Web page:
United States Supreme Court
466 U.S. 668 (1984)
Washington (defendant) went on a ten-day crime spree during which he committed three groups of violent crimes, including multiple murders, kidnapping and theft. Until then, Washington claimed he had no significant criminal record. He eventually turned himself in to the police and gave a statement confessing to the third group of crimes, which included one murder. Washington was appointed an experienced criminal attorney. Against his lawyer’s advice, Washington later confessed to the first two murders. This caused Washington’s lawyer to feel a sense of hopelessness about his client’s case. Again ignoring his lawyer’s advice, Washington pleaded guilty to all the charges against him. Washington told the judge that when he committed the crimes he was under extreme stress because he was unable to support his family. Washington then rejected his lawyer’s advice that he request an advisory jury for his capital sentencing hearing. The trial judge found several aggravating circumstances with respect to each of the three murders and found the mitigating factors, presented by the defense, unpersuasive. Specifically, he found that Washington was not suffering from extreme emotional disturbance. The trial judge sentenced Washington to death on each of the three murder counts and to prison for the other crimes. The state supreme court upheld the convictions and the sentences. Washington filed a petition for collateral relief claiming ineffective assistance of counsel at the sentencing proceeding. He cited six instances of misconduct: (1) The lawyer did not move for a continuance to prepare for the sentencing hearing; (2) the lawyer did not interview and present character witnesses; (3) the lawyer did not request a psychiatric report; (4) the lawyer did not seek a pre-sentence investigation report; (5) the layer failed to present meaningful arguments to the sentencing judge and (6) the layer failed to examine the medical reports and cross-examine the prosecutions medical experts. Washington’s lawyer testified that he wanted to rely on the plea colloquy to establish Washington’s emotional stress and his background. He also said that he did not request a pre-sentence report because it would have established Washington’s criminal history to the court. Counsel also testified that his trial strategy was based in part on what he knew about the judge determining his client’s sentence. Finally, counsel believed there were mitigating circumstances that would keep the judge from imposing a capital sentence. The trial court did not grant a hearing and denied relief. Washington then filed a petition for a writ of habeas corpus. The federal district court agreed with the state trial court. The court concluded that while Washington’s lawyer had made mistakes, Washington suffered no prejudice as a result. The court of appeals reversed and remanded the case.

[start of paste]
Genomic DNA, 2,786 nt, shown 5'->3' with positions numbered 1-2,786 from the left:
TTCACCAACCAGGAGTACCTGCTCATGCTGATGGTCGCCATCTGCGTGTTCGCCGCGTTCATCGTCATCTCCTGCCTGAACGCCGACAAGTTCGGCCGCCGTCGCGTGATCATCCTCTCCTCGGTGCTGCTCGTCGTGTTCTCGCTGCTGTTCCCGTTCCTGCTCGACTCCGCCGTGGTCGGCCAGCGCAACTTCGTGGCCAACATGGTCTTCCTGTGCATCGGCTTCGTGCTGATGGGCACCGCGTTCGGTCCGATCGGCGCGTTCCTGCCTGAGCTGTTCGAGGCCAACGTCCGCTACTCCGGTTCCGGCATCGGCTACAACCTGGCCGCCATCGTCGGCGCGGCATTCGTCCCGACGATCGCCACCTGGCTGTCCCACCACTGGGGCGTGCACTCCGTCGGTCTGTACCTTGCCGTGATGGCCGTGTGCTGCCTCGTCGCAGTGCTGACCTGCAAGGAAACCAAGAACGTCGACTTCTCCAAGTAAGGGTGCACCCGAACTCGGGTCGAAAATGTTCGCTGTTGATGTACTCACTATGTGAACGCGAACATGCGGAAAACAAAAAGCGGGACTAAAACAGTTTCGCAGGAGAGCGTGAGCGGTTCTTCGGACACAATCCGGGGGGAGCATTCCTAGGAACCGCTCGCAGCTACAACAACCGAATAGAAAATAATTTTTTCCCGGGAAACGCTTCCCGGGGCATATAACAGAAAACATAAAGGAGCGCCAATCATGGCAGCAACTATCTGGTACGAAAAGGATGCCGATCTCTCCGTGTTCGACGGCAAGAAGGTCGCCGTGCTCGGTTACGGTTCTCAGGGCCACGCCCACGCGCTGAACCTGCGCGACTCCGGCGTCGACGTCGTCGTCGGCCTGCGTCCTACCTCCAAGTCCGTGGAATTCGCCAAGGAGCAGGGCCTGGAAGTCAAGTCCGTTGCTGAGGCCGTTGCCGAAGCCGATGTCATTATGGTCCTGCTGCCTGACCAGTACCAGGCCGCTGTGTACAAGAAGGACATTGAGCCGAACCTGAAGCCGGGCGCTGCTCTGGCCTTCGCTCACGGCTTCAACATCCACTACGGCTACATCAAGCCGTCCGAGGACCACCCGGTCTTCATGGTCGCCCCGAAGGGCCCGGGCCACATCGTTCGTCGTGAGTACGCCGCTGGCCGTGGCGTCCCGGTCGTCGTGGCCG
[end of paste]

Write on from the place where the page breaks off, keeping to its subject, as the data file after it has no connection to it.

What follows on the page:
Rule of Law
Holding and Reasoning (O’Connor, J.)
Concurrence/Dissent (Brennan, J.)
Dissent (Marshall, J.)
What to do next…
Unlock this case brief with a free (no-commitment) trial membership of Quimbee.
You’ll be in good company: Quimbee is one of the most widely used and trusted sites for law students, serving more than 97,000 law students since 2011. Some law schools—such as Yale, Vanderbilt, Berkeley, and the University of Illinois—even subscribe directly to Quimbee for all their law students. Read our student testimonials.
Learn more about Quimbee’s unique (and proven) approach to achieving great grades at law school.
Quimbee is a company hell-bent on one thing: helping you get an “A” in every course you take in law school, so you can graduate at the top of your class and get a high-paying law job. We’re not just a study aid for law students; we’re the study aid for law students. Read more about Quimbee.
Here's why 255,000 law students have relied on our case briefs:
- Written by law professors and practitioners, not other law students. 14,300 briefs, keyed to 191 casebooks. Top-notch customer support.
- The right amount of information, includes the facts, issues, rule of law, holding and reasoning, and any concurrences and dissents.
- Access in your classes, works on your mobile and tablet. Massive library of related video lessons and high quality multiple-choice questions.
- Easy to use, uniform format for every case brief. Written in plain English, not in legalese. Our briefs summarize and simplify; they don’t just repeat the court’s language.